Tuesday, January 12, 2010


The Archdiocese in Malaysia should never have gotten itself embroiled in a court battle against the government simply to demand its right to use the Arabic term for God, Allah. Winning in court, the ensuing glory caused an overflow of temper to attack eight churches beginning Friday mainly in failed acts of arson by Molotov cocktails.

Now, as church spokesmen are reported to defy the official request for the Archdiocese to withdraw the demand, it does make the Archbishop to be seen behaving like a brat who must have what he wants. He shifted the general agitation of civil society for justice and for fair-play into a coordinated act of international espionage.

How does using the word Allah help the Church in its evangelism? Why make such a mountain of what is to the popular mind a mere mole-hill? Why can't they use the Malay word "Tuhan" (God) which is known to everyone in Malaysia?

After the baptism of fire, the Archbishop, Tan Sri Murphy N. Pakiam, for a long time much respected and loved by many across the religious barriers, is saddled with the choice either to apply strategic withdrawal or walk into outright rebellion.

The Church in Malaysia had firmly kept to the line of secure diplomacy to render unto Caesar what belongs to Caesar and to God what’s left of the remaining.

There was only the outspoken Jesuit, O.C. Lim of the Xavier Church in Petaling Jaya, who would mix politics with the apostolic in his sermons.

Then, from some years before, a wind came blowing the devil's artifices to change the Christian mind-set in Malaysia.

A group of Christians, said to have been funded by the Konrad Adenauer Foundation, began an earnest campaign to shake the Church into a political awakening while founding at the same time a dubious Malaysian Inter-Faith Network (NIM).

Small bodies of church-led Christians appeared to have become politically active in that elections, bringing in its wake the train of events that nearly caused the Archdiocese to burn in the fire of hell.

What had transpired had been a relentless flame-baiting, a loathing of Malays and of Islam. In the terms of history it could only be construed as a Vatican-US-CIA devise to seed civil unrest in Malaysia.

It is, of course, far less vivacious than the grand plan of the complot to stump the expansion of Communism in Vietnam after French colonialism was battered at Dien Bien Phu by the Vietcong (here).

That was when the Catholic Ngo Dinh Diem was propped-up as the first president and with his brothers and his sister-in-law and a Catholic Bishop to boot, he falsified Armageddon under the gaze of the Lady of Fatima in Vietnam.

He rained insults, injuries and blow after blow on the Buddhist population until monks in saffron began the unforgettable protests by self-immolation on the streets of Saigon. You remember? You can begin to remember better from here.

What followed the High Court decision to approve for the Christians the use of Allah, was a quick reflexive remark by Anwar Ibrahim, de facto leader of Pakatan Rakyat and an old buddy of the architect of the Iraq War, Paul Wolfowitz.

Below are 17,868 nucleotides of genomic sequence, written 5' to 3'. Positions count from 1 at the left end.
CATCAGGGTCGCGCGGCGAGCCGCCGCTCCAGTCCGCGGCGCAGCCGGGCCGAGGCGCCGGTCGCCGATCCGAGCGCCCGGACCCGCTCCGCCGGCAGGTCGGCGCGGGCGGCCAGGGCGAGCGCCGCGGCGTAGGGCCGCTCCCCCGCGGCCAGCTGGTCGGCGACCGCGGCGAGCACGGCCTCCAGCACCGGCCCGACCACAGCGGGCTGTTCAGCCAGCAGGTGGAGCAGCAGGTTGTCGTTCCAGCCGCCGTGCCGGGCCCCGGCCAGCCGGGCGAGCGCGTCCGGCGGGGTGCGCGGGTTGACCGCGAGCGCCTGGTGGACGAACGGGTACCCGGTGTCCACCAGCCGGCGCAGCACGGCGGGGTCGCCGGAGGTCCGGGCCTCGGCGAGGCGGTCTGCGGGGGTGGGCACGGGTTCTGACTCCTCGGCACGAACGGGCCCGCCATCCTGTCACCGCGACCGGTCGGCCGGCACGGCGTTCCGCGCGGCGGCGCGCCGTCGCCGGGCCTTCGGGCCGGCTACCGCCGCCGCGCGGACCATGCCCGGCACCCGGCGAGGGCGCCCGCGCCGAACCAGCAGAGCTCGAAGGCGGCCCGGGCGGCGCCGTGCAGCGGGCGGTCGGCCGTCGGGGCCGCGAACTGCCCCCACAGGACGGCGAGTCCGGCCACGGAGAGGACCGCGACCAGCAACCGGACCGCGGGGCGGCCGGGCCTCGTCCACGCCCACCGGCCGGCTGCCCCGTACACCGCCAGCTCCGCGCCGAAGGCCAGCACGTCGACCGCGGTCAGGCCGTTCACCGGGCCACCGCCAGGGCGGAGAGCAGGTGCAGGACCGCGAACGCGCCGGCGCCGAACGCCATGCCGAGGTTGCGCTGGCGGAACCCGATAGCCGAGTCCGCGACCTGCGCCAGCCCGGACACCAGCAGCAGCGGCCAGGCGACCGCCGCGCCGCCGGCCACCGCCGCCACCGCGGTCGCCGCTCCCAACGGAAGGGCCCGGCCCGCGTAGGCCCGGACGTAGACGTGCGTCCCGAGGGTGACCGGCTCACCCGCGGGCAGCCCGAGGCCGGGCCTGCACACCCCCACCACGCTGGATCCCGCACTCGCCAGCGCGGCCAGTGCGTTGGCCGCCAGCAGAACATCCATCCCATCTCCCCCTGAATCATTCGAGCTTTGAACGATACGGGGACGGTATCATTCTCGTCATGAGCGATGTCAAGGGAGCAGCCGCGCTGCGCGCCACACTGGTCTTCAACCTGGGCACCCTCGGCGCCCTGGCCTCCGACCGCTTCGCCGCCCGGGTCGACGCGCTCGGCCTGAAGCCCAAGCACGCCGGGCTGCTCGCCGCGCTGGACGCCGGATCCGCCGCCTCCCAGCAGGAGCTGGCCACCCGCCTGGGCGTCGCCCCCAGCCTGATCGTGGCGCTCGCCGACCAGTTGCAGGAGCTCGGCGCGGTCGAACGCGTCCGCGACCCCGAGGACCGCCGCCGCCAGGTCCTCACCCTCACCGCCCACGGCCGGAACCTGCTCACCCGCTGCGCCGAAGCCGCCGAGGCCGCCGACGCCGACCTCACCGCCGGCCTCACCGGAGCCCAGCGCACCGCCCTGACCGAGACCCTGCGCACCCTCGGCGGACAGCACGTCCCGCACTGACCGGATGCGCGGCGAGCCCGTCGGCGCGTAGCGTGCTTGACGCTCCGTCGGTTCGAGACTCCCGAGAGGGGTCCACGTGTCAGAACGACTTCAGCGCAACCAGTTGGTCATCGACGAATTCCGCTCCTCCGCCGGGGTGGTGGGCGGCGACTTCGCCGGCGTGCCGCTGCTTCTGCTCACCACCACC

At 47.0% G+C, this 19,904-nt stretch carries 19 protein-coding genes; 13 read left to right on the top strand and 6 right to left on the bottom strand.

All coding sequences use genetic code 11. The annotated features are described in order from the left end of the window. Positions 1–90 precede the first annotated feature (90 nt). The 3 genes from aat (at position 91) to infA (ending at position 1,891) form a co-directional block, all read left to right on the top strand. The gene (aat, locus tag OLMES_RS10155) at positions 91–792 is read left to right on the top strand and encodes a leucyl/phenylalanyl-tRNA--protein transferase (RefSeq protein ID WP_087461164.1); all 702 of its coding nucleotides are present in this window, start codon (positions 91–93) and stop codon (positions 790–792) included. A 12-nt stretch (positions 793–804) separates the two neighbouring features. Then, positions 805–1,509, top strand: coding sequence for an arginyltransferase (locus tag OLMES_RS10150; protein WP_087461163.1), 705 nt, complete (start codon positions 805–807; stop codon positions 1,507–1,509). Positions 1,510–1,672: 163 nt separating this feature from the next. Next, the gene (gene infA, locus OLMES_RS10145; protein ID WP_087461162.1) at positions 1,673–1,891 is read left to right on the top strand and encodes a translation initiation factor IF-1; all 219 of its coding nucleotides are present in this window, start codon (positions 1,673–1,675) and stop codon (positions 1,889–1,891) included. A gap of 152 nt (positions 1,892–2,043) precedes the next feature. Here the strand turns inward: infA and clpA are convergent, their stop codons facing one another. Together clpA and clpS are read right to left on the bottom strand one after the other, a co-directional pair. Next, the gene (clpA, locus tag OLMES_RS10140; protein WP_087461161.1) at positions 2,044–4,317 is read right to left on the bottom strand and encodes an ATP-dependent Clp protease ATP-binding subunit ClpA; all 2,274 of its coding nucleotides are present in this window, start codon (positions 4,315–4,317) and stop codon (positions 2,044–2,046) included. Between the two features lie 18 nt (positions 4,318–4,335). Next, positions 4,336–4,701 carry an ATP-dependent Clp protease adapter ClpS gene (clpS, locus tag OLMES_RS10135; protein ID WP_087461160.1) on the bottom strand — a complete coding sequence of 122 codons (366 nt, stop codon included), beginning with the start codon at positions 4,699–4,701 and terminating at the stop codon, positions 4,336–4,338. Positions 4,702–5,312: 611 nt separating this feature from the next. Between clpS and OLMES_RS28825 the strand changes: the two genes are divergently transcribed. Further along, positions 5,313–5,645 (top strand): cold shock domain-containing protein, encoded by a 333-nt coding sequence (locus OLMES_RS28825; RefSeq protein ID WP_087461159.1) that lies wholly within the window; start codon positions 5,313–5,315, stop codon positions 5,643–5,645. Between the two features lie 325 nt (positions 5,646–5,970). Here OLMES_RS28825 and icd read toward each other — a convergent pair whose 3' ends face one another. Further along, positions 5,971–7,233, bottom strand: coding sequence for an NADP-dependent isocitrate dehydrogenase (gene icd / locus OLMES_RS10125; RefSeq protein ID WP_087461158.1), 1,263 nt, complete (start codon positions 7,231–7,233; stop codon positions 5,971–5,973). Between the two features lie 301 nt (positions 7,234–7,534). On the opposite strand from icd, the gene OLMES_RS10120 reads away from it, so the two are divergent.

In Malaysia the connection means we are in the midst of a geo-political tussle for the containment of China and to secure both, the Straits of Malacca and the air space of the triangle from the Spratly’s to the Nicobar/Andaman islands and to Bangkok.

It is clear that the attacks on the churches since last Friday were a direct counter to this “Anwar-offensive”.

The IGP, Tan Sri Musa Hassan, was reported to have said the motive behind the acts was political. They were not about religious sentiments.

While Tan Sri Pakiam and the editor of the Herald had challenged an order of the Minister of Home Affairs, who also withdrew the license for the Herald, the fiery reactions that ensued had clearly been understood to have been a reaction against Anwar’s approval of the High Court decision.

The Muslims were widely split in their attitudes and responses to the Christians using the word Allah. It is possible the larger body of Malays and Malaysian Muslims are not averse to the use of the word by Non-Muslims.

Thus, to many observers the vitriol had been sourced from the underside of the political conflict and it had nothing to do with the broad-based agitation for the freedom of conscience by civil society.

The Archdiocese was clearly trapped in the political mess that’s now headed for a final countdown.

In this contest for power is seeded the fear that Malaysia may well have to pay a very heavy price for the hubris of the ruling elite that has caused executive and administrative dysfunction.

That price is re-colonization, the takeover of the micromanagement of Malaysia and of her resources in the quest of another operational staging point to contain China and the flow of the Islamic magma in the region.

So, does Tan Sri Pakiam, the Archbishop, want to continue challenging the powers which will force him to appeal to the Vatican sooner than later, or will he resist that temptation and himself retreat for the well-being of the larger numbers in the country?

We will have to wait and see.---a. ghani ismail, 12 Jan. 2010